One of my favourite things about researching family history is getting to the bottom of a mystery – even if the mystery comes from a find in a record that initially just makes you sit up and go “Mmm?”.
Such as it was when I came across a census entry for a family enumerated as Holbrow-Burgess. A double-barrelled Holborow?! What?! I had never come across this before. Of course, several female-line Holborow families have used it as a middle name, but was this what was happening here?
I assembled my detectoring kit in a bid to find out – and discovered more than I had bargained for …
I mentioned a couple of months ago, as part of my Ethelbert Collection, that Ethelbert Holborow, cheesemonger of Clare Street, London, suffered the egregious loss of 2 shillings worth of bacon from his shop in September 1827. The culprits were 12 year-old Samuel Griffiths and 14-year old William Cropley.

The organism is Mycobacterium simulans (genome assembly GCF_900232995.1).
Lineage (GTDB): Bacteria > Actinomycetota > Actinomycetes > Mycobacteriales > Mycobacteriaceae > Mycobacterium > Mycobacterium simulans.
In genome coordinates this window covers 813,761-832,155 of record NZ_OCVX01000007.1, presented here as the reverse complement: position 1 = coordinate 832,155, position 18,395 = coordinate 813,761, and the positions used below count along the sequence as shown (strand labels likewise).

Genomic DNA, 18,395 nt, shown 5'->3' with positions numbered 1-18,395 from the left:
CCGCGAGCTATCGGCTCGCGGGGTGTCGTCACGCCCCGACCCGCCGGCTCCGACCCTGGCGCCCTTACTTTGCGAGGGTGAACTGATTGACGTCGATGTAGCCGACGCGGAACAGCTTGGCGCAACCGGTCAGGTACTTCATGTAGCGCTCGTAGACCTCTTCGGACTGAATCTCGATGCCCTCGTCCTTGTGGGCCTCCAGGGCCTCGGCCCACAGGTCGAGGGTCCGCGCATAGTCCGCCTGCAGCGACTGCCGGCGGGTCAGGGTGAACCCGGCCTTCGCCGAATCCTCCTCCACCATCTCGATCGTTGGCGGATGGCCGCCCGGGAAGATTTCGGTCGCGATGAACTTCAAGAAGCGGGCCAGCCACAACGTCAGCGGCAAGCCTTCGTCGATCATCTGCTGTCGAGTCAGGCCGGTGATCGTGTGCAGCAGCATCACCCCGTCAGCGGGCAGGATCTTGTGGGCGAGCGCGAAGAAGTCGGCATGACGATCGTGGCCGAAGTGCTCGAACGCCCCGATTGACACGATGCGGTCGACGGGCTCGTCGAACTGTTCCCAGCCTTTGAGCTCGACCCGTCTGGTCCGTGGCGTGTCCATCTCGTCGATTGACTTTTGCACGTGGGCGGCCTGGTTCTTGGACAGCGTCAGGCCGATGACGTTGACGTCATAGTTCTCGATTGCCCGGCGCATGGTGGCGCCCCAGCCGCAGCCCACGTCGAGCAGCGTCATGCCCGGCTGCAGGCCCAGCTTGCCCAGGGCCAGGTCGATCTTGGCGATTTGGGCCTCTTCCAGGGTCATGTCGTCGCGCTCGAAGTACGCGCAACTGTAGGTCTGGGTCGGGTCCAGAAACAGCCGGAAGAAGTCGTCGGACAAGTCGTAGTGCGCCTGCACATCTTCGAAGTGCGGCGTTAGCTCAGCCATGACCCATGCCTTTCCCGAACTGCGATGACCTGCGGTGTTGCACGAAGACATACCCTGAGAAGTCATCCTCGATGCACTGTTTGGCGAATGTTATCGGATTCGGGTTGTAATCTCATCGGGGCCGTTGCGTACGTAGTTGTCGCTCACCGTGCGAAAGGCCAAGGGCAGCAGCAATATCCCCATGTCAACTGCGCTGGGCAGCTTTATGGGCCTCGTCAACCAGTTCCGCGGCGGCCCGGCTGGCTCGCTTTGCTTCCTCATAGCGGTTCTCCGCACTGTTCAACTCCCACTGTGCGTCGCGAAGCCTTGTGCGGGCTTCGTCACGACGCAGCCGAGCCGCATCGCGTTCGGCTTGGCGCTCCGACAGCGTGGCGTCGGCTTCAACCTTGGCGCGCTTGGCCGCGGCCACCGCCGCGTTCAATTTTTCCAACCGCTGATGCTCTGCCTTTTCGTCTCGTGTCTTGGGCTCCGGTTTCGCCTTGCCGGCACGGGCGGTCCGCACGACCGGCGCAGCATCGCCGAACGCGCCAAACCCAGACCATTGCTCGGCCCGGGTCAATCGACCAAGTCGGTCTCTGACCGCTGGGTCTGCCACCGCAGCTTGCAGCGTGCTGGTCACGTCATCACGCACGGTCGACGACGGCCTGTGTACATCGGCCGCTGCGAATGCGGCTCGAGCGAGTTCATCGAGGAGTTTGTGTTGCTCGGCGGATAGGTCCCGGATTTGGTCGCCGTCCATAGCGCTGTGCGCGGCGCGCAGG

But I wanted to know what happened to them after this incident … I was surprised at what I found but not entirely disappointed.
When you’re researching Australian family, there’s always the spectre of transportation, much like Massachusetts in the late 17th century. Back in 2007 it was reported that up to 22% of living Australians were descended from convicts (over 4 million people). There is also a one in 30 chance for us Brits.
I remember studying the topic of transportation when I was at primary school (er, about 30 years ago), but I thought that I could do with a bit of a refresher course – and its amazing to find what records are out there for individuals, alongside the social and political history that goes along with it.
And spoiler alert: I feel some degree of sympathy for our William …